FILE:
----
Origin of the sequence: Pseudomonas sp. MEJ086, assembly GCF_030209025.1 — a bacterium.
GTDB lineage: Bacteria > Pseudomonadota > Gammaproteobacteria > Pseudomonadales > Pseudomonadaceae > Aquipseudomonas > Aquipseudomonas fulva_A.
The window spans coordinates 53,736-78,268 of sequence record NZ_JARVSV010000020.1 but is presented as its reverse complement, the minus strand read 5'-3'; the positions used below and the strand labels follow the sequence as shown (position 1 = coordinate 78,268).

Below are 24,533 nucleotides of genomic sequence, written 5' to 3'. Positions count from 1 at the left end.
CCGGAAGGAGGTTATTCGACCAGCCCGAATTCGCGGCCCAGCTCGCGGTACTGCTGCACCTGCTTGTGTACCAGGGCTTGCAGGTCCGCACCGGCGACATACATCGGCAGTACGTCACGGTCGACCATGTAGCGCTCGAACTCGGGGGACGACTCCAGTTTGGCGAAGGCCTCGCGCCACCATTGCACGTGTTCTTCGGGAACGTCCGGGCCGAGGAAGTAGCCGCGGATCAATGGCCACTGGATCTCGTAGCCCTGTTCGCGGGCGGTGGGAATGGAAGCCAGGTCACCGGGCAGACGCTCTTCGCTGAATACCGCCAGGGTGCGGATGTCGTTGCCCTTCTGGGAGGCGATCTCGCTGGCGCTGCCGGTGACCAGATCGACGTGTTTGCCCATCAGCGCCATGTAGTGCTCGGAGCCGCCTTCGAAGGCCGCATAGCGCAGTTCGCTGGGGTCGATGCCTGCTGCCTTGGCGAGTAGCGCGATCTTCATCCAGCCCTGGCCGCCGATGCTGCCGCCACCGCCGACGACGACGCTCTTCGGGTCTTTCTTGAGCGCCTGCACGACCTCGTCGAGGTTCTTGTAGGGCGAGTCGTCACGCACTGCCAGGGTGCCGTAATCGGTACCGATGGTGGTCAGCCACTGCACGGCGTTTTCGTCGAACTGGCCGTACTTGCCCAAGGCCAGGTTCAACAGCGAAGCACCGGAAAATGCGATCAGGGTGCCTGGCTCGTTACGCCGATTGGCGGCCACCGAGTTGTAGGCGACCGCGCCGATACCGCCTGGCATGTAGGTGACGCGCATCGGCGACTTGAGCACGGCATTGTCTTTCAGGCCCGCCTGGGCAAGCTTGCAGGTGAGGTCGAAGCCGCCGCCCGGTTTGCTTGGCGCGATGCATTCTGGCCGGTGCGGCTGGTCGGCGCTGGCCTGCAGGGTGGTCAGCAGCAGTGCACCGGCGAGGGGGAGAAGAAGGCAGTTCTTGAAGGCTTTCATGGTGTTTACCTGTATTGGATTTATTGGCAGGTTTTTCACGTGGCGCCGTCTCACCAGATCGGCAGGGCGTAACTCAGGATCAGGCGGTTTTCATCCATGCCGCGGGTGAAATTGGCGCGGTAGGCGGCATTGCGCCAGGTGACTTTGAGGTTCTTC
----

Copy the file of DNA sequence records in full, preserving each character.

Origin of the sequence: Pseudomonas sp. MEJ086, assembly GCF_030209025.1 — a bacterium.
GTDB lineage: Bacteria > Pseudomonadota > Gammaproteobacteria > Pseudomonadales > Pseudomonadaceae > Aquipseudomonas > Aquipseudomonas fulva_A.
The window spans coordinates 53,736-78,268 of sequence record NZ_JARVSV010000020.1 but is presented as its reverse complement, the minus strand read 5'-3'; the positions used below and the strand labels follow the sequence as shown (position 1 = coordinate 78,268).

Below are 24,533 nucleotides of genomic sequence, written 5' to 3'. Positions count from 1 at the left end.
CCGGAAGGAGGTTATTCGACCAGCCCGAATTCGCGGCCCAGCTCGCGGTACTGCTGCACCTGCTTGTGTACCAGGGCTTGCAGGTCCGCACCGGCGACATACATCGGCAGTACGTCACGGTCGACCATGTAGCGCTCGAACTCGGGGGACGACTCCAGTTTGGCGAAGGCCTCGCGCCACCATTGCACGTGTTCTTCGGGAACGTCCGGGCCGAGGAAGTAGCCGCGGATCAATGGCCACTGGATCTCGTAGCCCTGTTCGCGGGCGGTGGGAATGGAAGCCAGGTCACCGGGCAGACGCTCTTCGCTGAATACCGCCAGGGTGCGGATGTCGTTGCCCTTCTGGGAGGCGATCTCGCTGGCGCTGCCGGTGACCAGATCGACGTGTTTGCCCATCAGCGCCATGTAGTGCTCGGAGCCGCCTTCGAAGGCCGCATAGCGCAGTTCGCTGGGGTCGATGCCTGCTGCCTTGGCGAGTAGCGCGATCTTCATCCAGCCCTGGCCGCCGATGCTGCCGCCACCGCCGACGACGACGCTCTTCGGGTCTTTCTTGAGCGCCTGCACGACCTCGTCGAGGTTCTTGTAGGGCGAGTCGTCACGCACTGCCAGGGTGCCGTAATCGGTACCGATGGTGGTCAGCCACTGCACGGCGTTTTCGTCGAACTGGCCGTACTTGCCCAAGGCCAGGTTCAACAGCGAAGCACCGGAAAATGCGATCAGGGTGCCTGGCTCGTTACGCCGATTGGCGGCCACCGAGTTGTAGGCGACCGCGCCGATACCGCCTGGCATGTAGGTGACGCGCATCGGCGACTTGAGCACGGCATTGTCTTTCAGGCCCGCCTGGGCAAGCTTGCAGGTGAGGTCGAAGCCGCCGCCCGGTTTGCTTGGCGCGATGCATTCTGGCCGGTGCGGCTGGTCGGCGCTGGCCTGCAGGGTGGTCAGCAGCAGTGCACCGGCGAGGGGGAGAAGAAGGCAGTTCTTGAAGGCTTTCATGGTGTTTACCTGTATTGGATTTATTGGCAGGTTTTTCACGTGGCGCCGTCTCACCAGATCGGCAGGGCGTAACTCAGGATCAGGCGGTTTTCATCCATGCCGCGGGTGAAATTGGCGCGGTAGGCGGCATTGCGCCAGGTGACTTTGAGGTTCTTC